Surprisingly, half of the voters in Utah’s 2nd District, held by Rep. Chris Stewart, also say they strongly disapprove of President Donald Trump’s performance, with another 8% who are somewhat disapproving. Stewart has cleaved closely to Trump since he won the White House in 2016, acting as one of his most strident supporters in the House. That strong backing for Trump from Stewart likely won’t hurt him as he runs for re-election next year. Stewart’s district is gerrymandered heavily in favor of Republicans. Voters in Salt Lake County broke sharply against Stewart in support of his Democratic opponent Shireen Ghorbani last year, but Stewart still won 56% of the overall vote because the Republican-dominated areas in the district more than made up for his lack of support in the urban areas.
44% of registered voters in Utah’s 1st Congressional District disapprove of Trump while 42% approve. 50% of voters in CD3 disapprove of Trump’s job performance, while 46% approve.
The poll also found that men in Utah are divided over the president’s job performance, with 47% approving and 48% disapproving. Women strongly disapprove of President Donald Trump, with 59% giving him negative marks for his job performance and just 36% rating him positively.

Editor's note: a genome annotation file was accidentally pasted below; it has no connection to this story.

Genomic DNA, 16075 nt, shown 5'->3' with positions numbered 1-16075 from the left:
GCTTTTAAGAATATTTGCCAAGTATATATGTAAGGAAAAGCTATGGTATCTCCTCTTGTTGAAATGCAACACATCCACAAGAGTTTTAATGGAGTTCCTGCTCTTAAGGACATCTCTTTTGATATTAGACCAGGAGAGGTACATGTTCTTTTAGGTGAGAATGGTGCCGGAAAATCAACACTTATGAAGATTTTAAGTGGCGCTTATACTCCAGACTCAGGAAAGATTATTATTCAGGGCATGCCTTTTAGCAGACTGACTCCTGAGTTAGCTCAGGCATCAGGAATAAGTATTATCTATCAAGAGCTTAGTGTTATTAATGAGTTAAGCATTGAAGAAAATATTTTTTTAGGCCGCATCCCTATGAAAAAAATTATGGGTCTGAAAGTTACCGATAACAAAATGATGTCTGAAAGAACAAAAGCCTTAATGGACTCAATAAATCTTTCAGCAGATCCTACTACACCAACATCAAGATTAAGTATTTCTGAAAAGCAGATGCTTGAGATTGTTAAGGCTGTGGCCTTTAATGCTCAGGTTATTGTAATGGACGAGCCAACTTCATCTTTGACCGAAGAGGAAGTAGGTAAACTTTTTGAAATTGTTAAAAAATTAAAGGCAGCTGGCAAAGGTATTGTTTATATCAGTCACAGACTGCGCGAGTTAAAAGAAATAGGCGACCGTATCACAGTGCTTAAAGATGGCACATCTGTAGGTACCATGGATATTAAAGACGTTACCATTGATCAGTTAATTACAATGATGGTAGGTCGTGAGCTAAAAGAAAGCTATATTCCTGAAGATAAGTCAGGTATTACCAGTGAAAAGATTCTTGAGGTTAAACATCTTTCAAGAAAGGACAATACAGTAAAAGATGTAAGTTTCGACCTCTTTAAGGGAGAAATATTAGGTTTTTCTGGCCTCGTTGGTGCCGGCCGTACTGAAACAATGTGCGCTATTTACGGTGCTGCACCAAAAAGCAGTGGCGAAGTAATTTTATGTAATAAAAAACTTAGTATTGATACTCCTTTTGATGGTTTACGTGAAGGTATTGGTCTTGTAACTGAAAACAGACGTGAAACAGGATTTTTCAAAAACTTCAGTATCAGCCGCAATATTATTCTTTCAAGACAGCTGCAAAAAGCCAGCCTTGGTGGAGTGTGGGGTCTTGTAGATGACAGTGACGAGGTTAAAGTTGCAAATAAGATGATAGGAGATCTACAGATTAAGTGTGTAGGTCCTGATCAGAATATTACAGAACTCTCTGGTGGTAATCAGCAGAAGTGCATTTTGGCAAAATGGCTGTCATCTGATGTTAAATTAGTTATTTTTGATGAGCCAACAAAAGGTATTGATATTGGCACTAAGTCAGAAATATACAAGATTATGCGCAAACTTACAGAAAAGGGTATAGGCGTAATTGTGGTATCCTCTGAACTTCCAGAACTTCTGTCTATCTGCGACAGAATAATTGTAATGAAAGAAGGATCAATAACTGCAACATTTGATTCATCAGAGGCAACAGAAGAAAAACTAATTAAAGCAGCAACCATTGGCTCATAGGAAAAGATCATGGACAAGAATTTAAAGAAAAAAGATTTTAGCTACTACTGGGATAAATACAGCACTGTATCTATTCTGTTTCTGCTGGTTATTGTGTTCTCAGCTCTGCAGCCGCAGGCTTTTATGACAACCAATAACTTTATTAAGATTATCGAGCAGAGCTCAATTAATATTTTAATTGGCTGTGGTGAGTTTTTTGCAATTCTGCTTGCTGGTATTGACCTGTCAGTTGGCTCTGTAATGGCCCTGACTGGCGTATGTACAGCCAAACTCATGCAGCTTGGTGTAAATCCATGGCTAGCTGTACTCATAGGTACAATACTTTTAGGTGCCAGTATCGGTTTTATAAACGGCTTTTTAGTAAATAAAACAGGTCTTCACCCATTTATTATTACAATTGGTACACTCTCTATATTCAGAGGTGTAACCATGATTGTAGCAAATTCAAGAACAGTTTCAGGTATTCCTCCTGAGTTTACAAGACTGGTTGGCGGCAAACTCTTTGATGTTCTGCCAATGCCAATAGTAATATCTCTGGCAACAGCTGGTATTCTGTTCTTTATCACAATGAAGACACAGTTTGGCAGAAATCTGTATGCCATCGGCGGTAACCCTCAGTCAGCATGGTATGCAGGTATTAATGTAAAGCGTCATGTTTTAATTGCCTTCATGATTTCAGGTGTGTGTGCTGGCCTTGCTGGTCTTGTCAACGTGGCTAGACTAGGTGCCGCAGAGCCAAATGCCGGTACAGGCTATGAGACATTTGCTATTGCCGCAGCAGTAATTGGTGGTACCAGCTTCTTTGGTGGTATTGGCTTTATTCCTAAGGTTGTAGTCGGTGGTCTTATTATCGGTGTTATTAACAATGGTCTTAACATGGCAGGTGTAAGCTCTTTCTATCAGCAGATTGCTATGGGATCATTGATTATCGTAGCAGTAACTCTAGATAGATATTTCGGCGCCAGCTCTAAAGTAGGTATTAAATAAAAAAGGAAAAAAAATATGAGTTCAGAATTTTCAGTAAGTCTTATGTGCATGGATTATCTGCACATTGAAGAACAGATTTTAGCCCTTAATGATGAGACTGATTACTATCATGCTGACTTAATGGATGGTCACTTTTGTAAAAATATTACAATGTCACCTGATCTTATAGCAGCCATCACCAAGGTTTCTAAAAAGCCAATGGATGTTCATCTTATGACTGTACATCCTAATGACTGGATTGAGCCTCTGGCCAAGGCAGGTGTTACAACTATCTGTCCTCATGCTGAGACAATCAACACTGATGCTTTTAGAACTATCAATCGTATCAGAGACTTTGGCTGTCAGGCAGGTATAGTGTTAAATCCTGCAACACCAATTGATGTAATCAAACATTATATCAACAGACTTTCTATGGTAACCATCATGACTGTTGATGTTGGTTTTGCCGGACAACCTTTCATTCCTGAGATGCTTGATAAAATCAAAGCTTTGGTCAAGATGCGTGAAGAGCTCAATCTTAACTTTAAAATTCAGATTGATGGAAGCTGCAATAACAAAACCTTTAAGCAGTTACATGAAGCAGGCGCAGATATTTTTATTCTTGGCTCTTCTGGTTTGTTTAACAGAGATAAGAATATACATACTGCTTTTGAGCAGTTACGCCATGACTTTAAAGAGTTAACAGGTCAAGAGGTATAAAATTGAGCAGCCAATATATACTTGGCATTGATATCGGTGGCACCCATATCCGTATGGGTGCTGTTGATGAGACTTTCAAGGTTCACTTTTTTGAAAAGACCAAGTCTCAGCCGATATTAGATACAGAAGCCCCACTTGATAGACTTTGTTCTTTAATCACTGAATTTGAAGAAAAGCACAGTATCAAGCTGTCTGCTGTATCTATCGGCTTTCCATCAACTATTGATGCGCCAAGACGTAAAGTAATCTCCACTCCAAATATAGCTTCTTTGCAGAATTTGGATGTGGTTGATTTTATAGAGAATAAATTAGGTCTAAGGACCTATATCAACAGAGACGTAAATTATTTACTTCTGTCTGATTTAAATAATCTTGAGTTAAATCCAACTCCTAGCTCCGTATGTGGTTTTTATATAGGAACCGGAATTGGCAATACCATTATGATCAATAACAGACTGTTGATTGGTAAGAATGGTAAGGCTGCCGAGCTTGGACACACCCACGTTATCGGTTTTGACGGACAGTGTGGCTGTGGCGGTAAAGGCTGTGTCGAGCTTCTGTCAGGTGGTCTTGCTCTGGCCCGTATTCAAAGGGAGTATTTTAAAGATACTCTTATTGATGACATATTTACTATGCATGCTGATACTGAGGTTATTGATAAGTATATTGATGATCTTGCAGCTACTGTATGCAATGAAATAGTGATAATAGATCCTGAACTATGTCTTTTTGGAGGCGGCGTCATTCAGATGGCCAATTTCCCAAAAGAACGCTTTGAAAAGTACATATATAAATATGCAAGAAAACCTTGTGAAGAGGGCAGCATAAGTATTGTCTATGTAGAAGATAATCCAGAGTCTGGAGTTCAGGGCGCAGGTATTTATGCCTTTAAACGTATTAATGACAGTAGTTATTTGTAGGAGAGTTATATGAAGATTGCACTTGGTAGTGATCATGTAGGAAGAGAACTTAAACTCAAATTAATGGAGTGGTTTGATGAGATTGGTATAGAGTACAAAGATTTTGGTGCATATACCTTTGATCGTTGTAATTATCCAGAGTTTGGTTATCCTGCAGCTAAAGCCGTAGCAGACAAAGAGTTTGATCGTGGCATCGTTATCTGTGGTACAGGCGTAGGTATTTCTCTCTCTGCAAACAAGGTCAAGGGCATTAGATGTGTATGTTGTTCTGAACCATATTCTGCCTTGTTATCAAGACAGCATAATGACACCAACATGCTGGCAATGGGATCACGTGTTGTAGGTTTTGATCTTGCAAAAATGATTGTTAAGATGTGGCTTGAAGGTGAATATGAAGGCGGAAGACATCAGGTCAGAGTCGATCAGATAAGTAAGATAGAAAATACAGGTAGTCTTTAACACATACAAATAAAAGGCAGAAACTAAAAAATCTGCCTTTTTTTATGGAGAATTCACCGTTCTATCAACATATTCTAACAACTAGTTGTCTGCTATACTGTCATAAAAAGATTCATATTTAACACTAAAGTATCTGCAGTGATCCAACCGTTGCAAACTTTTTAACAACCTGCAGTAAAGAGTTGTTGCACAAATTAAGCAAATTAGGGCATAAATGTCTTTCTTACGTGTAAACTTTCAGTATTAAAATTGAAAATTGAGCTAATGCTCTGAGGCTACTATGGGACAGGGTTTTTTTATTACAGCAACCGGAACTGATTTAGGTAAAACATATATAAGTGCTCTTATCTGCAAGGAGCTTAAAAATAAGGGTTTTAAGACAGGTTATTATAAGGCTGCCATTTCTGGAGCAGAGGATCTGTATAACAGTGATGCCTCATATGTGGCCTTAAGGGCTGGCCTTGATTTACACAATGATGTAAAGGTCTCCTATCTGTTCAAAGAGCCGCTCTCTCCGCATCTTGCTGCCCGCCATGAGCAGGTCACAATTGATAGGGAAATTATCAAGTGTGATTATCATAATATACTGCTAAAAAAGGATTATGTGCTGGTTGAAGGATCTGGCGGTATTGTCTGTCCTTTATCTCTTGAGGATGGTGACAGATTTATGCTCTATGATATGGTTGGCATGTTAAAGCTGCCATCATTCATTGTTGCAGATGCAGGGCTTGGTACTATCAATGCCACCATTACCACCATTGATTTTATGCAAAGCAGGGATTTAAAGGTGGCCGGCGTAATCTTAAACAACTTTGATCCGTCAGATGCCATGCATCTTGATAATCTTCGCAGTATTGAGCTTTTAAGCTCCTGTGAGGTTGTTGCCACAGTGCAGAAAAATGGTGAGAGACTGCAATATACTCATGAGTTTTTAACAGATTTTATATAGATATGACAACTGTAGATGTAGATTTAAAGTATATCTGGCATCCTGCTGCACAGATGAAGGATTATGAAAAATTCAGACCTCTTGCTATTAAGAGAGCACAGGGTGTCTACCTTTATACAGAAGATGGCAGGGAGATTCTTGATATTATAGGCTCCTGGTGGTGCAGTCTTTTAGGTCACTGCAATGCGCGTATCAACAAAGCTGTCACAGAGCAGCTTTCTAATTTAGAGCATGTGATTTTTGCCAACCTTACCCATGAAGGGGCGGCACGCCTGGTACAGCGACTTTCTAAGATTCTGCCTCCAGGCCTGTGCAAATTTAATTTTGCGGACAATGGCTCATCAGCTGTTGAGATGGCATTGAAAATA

There is a significant difference in attitudes toward Trump between younger and older Utahns. Millennials are firmly against the president, while older voters are more supportive.
More than ⅔ (67%) between 18-34 disapprove of Trump’s job performance, with 53% firmly against him. Just 27% approve.
56% of Utahns between 35-44 say they disapprove of the president, while 36% support.
A majority of Utahns (53%) between 45-54 approve of Trump, while 44% disapprove.
Utahns between 55-64 are split, with 48% approving and 49% registering disapproval.
Elderly Utahns 65 and older are also nearly evenly divided, with 50% saying they approve and 47% disapproving.
Not surprisingly, Republicans and conservative voters are big fans of Trump, while Democrats and liberals are not.
87% of self-identified “strong” Republicans approve of Trump’s job performance. Just 8% disapprove
49% of “not very strong” Republicans approve of Trump’s job performance, while 40% disapprove.
95% of “strong” Democrats and 98% of “not very strong” Democrats say they disapprove.
88% of “strong” conservatives give Trump a positive rating for his job performance. 8% disapprove.
60% of “moderate” conservatives approve of Trump, while 34% disapprove.
96% of “strong” liberals and 95% of “moderate” liberals disapprove.
Political independents have different views of Trump’s job performance based on which way they lean.
Independents who lean toward Republicans approve of Trump 64-31%.
True independents disapprove by a 20-point margin, 57-37%
The Utah Political Trends Panel was conducted among a random sample of 2,608 registered Utah voters using an online survey. The results were weighted to reflect Utah’s demographic makeup. The survey has a margin of error +/- 2.1%. You can read more about the survey’s methodology here.